Gaining experience through sandwich or vacation placements will be useful and other work related to manufacturing or production can help to illustrate your relevant skills.
Find out more about the different kinds of work experience and internships that are available.
The manufacturing, process and construction industries provide many opportunities for maintenance engineers. Some opportunities exist in the public sector, for example within building maintenance and transport engineering.
As a maintenance engineer, you could also find work in the following types of industries:
- aerospace and automotive
- electronics and IT engineering
- energy utilities, including nuclear engineering
- engineering construction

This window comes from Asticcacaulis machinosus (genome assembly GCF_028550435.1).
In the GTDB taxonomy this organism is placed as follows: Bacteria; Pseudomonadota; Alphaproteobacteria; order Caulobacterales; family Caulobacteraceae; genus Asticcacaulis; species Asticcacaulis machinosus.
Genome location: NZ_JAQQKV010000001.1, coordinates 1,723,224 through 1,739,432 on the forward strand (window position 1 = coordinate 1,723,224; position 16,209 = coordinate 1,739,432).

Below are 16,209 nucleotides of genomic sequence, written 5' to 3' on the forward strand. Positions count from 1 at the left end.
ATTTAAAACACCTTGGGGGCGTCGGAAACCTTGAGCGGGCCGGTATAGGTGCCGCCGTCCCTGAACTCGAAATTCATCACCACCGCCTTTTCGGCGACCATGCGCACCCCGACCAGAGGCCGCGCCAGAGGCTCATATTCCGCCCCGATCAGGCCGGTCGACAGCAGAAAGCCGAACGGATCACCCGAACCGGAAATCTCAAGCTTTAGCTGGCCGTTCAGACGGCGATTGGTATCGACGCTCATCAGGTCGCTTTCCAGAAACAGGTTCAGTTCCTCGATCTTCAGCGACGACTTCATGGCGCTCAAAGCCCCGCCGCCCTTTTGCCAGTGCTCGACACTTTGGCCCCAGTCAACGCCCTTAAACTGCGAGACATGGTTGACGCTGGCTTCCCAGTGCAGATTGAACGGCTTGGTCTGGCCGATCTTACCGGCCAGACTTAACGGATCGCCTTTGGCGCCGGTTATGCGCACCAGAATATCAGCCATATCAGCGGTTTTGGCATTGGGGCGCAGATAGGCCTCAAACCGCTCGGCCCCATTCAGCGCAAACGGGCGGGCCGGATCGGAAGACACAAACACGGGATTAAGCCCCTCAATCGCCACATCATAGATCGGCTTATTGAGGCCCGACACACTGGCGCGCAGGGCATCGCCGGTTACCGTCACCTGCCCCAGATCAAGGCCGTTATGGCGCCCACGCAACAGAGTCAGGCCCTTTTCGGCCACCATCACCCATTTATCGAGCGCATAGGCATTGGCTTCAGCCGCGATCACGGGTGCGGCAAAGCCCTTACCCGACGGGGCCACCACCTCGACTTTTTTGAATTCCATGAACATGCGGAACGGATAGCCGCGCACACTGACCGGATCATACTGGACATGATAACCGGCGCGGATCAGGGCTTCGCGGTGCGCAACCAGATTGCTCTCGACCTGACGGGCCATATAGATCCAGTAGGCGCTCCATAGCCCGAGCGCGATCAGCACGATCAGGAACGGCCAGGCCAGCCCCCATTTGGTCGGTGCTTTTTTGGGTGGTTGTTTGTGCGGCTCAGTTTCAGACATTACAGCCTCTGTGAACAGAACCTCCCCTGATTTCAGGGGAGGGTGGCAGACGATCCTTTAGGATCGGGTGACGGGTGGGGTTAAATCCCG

- engineering consultancies
- government agencies
- medical engineering
- oil, gas and petrochemical
- research agencies
- the armed forces
- transport, including road and railways.
Job titles can vary depending on the industry, alternative titles include:
- works engineer
- plant engineer
- site superintendent
- engineering manager.
Look for job vacancies at:
An entry-level graduate position allows you, under the guidance of senior engineers, to gain experience, develop maintenance strategies and apply your practical engineering and problem-solving skills.
Most companies provide structured training programmes and often opportunities to develop soft skills, such as people management, through on-the-job training and short training courses. As you develop through your career your employer may support you in studying part time for relevant further qualifications.
You may wish to work towards gaining incorporated (IEng) or chartered (CEng) engineer status, which is awarded by the Engineering Council. Gaining this status can provide you with higher earning potential and improved career prospects. See Engineering Council - Professional Registration for more information.